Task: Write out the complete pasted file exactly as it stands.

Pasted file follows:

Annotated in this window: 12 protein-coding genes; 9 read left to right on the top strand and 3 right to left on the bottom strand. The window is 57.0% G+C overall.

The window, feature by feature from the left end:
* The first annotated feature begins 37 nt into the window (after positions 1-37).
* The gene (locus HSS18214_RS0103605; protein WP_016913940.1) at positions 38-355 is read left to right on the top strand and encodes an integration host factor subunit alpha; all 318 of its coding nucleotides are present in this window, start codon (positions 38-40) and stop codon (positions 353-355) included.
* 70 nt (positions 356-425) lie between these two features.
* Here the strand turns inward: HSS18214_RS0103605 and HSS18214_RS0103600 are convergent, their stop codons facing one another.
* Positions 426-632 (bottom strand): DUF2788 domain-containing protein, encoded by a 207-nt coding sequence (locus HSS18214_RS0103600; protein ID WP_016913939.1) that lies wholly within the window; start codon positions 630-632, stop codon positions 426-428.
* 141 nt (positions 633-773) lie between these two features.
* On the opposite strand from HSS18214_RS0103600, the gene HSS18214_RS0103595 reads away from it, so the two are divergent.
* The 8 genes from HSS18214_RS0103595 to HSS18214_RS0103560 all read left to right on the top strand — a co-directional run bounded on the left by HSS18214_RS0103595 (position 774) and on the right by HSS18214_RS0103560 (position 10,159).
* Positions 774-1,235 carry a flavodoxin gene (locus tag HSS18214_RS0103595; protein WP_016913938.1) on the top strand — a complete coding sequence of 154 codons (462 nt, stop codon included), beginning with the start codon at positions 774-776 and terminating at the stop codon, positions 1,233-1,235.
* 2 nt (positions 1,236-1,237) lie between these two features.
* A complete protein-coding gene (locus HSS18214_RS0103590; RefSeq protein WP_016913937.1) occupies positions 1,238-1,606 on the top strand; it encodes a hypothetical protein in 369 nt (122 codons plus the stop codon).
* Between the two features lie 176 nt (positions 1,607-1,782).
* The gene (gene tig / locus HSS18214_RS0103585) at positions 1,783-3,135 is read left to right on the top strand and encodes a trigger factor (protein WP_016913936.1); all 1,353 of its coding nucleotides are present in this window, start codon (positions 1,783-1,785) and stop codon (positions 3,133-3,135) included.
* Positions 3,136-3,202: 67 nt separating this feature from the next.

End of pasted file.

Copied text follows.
Annotated in this window: 12 protein-coding genes; 9 read left to right on the top strand and 3 right to left on the bottom strand. The window is 57.0% G+C overall.

The window, feature by feature from the left end:
* The first annotated feature begins 37 nt into the window (after positions 1-37).
* The gene (locus HSS18214_RS0103605; protein WP_016913940.1) at positions 38-355 is read left to right on the top strand and encodes an integration host factor subunit alpha; all 318 of its coding nucleotides are present in this window, start codon (positions 38-40) and stop codon (positions 353-355) included.
* 70 nt (positions 356-425) lie between these two features.
* Here the strand turns inward: HSS18214_RS0103605 and HSS18214_RS0103600 are convergent, their stop codons facing one another.
* Positions 426-632 (bottom strand): DUF2788 domain-containing protein, encoded by a 207-nt coding sequence (locus HSS18214_RS0103600; protein ID WP_016913939.1) that lies wholly within the window; start codon positions 630-632, stop codon positions 426-428.
* 141 nt (positions 633-773) lie between these two features.
* On the opposite strand from HSS18214_RS0103600, the gene HSS18214_RS0103595 reads away from it, so the two are divergent.
* The 8 genes from HSS18214_RS0103595 to HSS18214_RS0103560 all read left to right on the top strand — a co-directional run bounded on the left by HSS18214_RS0103595 (position 774) and on the right by HSS18214_RS0103560 (position 10,159).
* Positions 774-1,235 carry a flavodoxin gene (locus tag HSS18214_RS0103595; protein WP_016913938.1) on the top strand — a complete coding sequence of 154 codons (462 nt, stop codon included), beginning with the start codon at positions 774-776 and terminating at the stop codon, positions 1,233-1,235.
* 2 nt (positions 1,236-1,237) lie between these two features.
* A complete protein-coding gene (locus HSS18214_RS0103590; RefSeq protein WP_016913937.1) occupies positions 1,238-1,606 on the top strand; it encodes a hypothetical protein in 369 nt (122 codons plus the stop codon).
* Between the two features lie 176 nt (positions 1,607-1,782).
* The gene (gene tig / locus HSS18214_RS0103585) at positions 1,783-3,135 is read left to right on the top strand and encodes a trigger factor (protein WP_016913936.1); all 1,353 of its coding nucleotides are present in this window, start codon (positions 1,783-1,785) and stop codon (positions 3,133-3,135) included.
* Positions 3,136-3,202: 67 nt separating this feature from the next.